We turn first to Mr. Smith's contention that he was denied due process by the State's failure to immediately disclose the evidence of false testimony. " [S]uppression by the prosecution of evidence favorable to an accused upon request violates due process where the evidence is material either to guilt or to punishment, irrespective of the good faith or bad faith of the prosecution." Brady v. Maryland, 373 U.S. 83, 87, 83 S. Ct. 1194, 1196, 10 L. Ed. 2d 215 (1963). We agree with Mr. Smith that the prosecution's duty to disclose extends to impeachment evidence such as that at issue here. See Bowen v. Maynard, 799 F.2d 593, 610 (10th Cir. 1986). We also agree, and the State concedes, that the duty to disclose is ongoing and extends to all stages of the judicial process. See Pennsylvania v. Ritchie, 480 U.S. 39, 60, 107 S. Ct. 989, 1002, 94 L. Ed. 2d 40 (1987). Nonetheless, because the State did not learn the testimony was false until after trial, prompt disclosure would only have allowed Mr. Smith to move the state courts to consider it in a motion for new trial. Because of the delay in disclosure, Mr. Smith was instead required to use the information as the basis for a request for post-conviction relief. However, the state appellate court ruled as a matter of state law that the same standards govern the granting of relief in both situations. Mr. Smith thus received the same hearing, under the same standards, that timely disclosure would have allowed.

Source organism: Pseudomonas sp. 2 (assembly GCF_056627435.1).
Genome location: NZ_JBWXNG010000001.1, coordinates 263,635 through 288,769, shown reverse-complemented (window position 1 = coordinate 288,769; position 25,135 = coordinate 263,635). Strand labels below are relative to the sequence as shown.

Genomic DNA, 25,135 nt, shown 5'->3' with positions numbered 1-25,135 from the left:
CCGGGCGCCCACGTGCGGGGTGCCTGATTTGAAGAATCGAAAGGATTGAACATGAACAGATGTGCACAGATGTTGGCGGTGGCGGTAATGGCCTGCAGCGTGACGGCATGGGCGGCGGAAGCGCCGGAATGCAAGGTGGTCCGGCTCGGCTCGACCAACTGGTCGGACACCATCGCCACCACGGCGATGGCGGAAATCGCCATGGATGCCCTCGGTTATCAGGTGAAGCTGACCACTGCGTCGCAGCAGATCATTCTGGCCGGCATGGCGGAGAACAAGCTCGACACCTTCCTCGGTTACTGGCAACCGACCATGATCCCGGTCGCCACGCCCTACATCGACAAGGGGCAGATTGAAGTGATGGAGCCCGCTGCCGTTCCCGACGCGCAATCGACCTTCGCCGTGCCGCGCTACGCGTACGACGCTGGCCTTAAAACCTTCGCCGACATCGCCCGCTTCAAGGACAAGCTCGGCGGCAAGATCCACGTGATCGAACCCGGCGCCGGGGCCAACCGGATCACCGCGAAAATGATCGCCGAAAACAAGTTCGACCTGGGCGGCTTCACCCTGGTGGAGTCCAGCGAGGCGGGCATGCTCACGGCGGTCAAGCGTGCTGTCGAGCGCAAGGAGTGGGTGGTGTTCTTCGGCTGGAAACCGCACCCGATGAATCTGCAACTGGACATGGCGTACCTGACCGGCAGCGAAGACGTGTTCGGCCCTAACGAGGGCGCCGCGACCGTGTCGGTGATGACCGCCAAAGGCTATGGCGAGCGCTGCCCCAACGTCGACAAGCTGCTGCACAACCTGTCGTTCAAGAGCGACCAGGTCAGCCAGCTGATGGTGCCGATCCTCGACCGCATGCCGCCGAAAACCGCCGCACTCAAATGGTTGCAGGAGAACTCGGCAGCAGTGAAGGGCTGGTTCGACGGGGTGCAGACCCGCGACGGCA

A violation of the prosecution's duty to disclose evidence has three elements: "the defense must prove that the prosecution suppressed the evidence, the evidence would have been favorable to the accused, and the suppressed evidence was material." Fero v. Kerby, 39 F.3d 1462, 1472 (10th Cir. 1994). The first two elements are established here. Evidence is material under the third element only " 'if there is a reasonable possibility that, had the evidence been disclosed to the defense, the result of the proceeding would have been different.' " Id. (quoting United States v. Bagley, 473 U.S. 667, 682, 105 S. Ct. 3375, 3383, 87 L. Ed. 2d 481 (1985) (opinion of Blackmun, J., joined by O'Connor, J.)). Because the prosecution in this case did not obtain the evidence until after trial, the proceeding upon which the third element must focus is the new trial motion, not the trial itself. Here, the Kansas courts ruled in the functional equivalent of a hearing on a new trial motion that the evidence did not warrant relief, a ruling that in effect establishes the evidence was not material to the available post-trial proceedings. Consequently, Mr. Smith's due process rights were not denied by the State's failure to disclose the information promptly.